The JQC was created in 1966 to provide a more efficient alternative to impeachment for judges accused of misconduct. Two legislative impeachment efforts had failed.

Though the agency got off to a slow start, it turned aggressive under the chairmanship of Richard T. Earle Jr., a St. Petersburg attorney, who fearlessly pursued corruption on the Supreme Court itself.

Since inception, the JQC has now filed formal charges against more than 200 judges.

When it gets to that point, it rarely ends well for the judge. Of the 206 known cases, by my count, 77 — more than a third — ended with the judge off the bench: 19 removed for violations of the Code of Judicial Conduct, 25 resignations, 4 election defeats, 4 forsaken re-election campaigns, 21 enforced retirements for various disabilities, and 4 under threatened or actual impeachment.

Most of the rest were publicly reprimanded by the court, some also with fines and suspensions. The reprimands, almost always administered in person in public sessions of the court, are meant to be humbling, even humiliating, and the cases become everlasting records. Only seven cases have ever been formally dismissed. Four, including Decker’s, are pending.

So, from what we know, the JQC has been doing a good job — to hear some judges, too good a job.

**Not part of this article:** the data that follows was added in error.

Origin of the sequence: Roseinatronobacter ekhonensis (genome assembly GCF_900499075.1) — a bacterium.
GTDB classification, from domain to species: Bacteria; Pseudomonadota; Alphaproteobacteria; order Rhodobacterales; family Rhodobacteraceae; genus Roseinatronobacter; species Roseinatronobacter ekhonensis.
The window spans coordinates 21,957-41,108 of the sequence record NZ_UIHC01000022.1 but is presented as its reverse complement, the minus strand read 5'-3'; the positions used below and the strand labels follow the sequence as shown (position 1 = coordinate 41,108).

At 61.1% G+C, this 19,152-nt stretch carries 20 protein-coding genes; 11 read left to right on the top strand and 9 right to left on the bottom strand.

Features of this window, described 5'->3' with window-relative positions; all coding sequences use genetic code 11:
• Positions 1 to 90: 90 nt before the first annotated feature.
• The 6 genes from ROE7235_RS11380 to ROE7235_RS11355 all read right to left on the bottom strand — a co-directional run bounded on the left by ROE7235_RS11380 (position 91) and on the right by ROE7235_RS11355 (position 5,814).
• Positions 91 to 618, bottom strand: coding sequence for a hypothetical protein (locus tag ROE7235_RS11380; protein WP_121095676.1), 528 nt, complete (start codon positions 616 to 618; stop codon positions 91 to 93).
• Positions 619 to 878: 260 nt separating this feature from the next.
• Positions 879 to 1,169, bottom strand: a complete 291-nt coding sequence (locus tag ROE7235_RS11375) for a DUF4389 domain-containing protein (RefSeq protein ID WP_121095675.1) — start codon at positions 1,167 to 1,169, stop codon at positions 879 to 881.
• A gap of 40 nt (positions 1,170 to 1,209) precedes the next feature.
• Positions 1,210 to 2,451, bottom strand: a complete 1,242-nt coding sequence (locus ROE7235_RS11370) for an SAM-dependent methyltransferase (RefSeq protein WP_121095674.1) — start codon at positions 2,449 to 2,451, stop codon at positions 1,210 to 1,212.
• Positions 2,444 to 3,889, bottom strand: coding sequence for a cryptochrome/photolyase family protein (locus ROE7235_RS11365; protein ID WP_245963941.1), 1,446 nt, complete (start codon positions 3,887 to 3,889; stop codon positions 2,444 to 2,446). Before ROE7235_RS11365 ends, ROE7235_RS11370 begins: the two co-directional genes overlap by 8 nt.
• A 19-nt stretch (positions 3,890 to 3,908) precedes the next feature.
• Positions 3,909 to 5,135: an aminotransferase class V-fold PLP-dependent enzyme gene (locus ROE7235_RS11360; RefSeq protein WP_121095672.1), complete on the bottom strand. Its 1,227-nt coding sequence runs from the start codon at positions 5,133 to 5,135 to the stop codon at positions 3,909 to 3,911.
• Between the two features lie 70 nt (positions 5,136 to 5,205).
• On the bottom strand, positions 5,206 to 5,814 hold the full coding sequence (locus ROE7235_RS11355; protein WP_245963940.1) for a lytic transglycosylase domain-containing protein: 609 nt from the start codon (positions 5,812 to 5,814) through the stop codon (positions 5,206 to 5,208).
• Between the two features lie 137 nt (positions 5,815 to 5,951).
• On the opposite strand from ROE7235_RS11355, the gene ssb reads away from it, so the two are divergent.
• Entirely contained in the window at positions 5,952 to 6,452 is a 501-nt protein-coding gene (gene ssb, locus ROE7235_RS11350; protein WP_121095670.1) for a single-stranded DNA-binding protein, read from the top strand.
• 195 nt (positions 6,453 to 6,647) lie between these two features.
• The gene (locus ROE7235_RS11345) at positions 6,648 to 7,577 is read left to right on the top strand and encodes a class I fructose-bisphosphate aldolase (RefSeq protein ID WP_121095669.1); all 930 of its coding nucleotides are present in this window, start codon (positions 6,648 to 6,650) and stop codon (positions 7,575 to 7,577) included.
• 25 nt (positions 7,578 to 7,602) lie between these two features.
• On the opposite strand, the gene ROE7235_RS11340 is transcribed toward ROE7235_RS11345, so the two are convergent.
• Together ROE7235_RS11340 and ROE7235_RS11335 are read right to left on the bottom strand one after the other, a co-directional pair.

It’s what we don’t know that may be a problem. The Constitution makes all JQC proceedings confidential until the agency files formal charges. That means no acknowledgment, much less an explanation, for any of the many complaints it dismisses.

According to its most recent report, the JQC received nearly 800 complaints in fiscal 2015 and summarily dismissed about 570 of them. Only 10 proceeded to formal charges.

“A great majority of complaints,” the report said, are about nothing more than dissatisfaction with the outcomes of cases and “that is the province of the appellate courts.” The JQC’s constitutional jurisdiction is limited to conduct that “demonstrates a present unfitness to hold office.”

But as OPPAGA remarked in a January 2015 report, the confidentiality rule left it unable “to assess the efficiency and effectiveness of Commission processes, as well as the consistency of its decisions and actions.

“The Commission documents we were unable to review included complaints screened out by staff, cases dismissed by the commission either summarily or after investigation, and letters of private admonishment. In addition … we were not permitted to attend investigative panel meetings,” the report said.

The case for confidentiality is this: Judges don’t deserve to be embarrassed by publicity about unfounded complaints.

But I don’t buy that. The facts should be allowed to speak for themselves. Judges should accept that as a consequence of public office.

When the Constitution Revision Commission meets, it should provide for eventual disclosure of every complaint to the JQC — not necessarily at the outset, but once it has been either dismissed or moved further along. That’s something that Corcoran’s nine appointees could insist upon without harming the courts.

The public’s trust is something to be earned, not assumed.

___

Martin Dyckman is a retired associate editor of the Tampa Bay Times. He lives in Asheville, North Carolina.

House panel takes on impeachment power, local government ethics reforms

A new House panel on Tuesday moved two measures aimed at tightening ethics requirements at the local government level.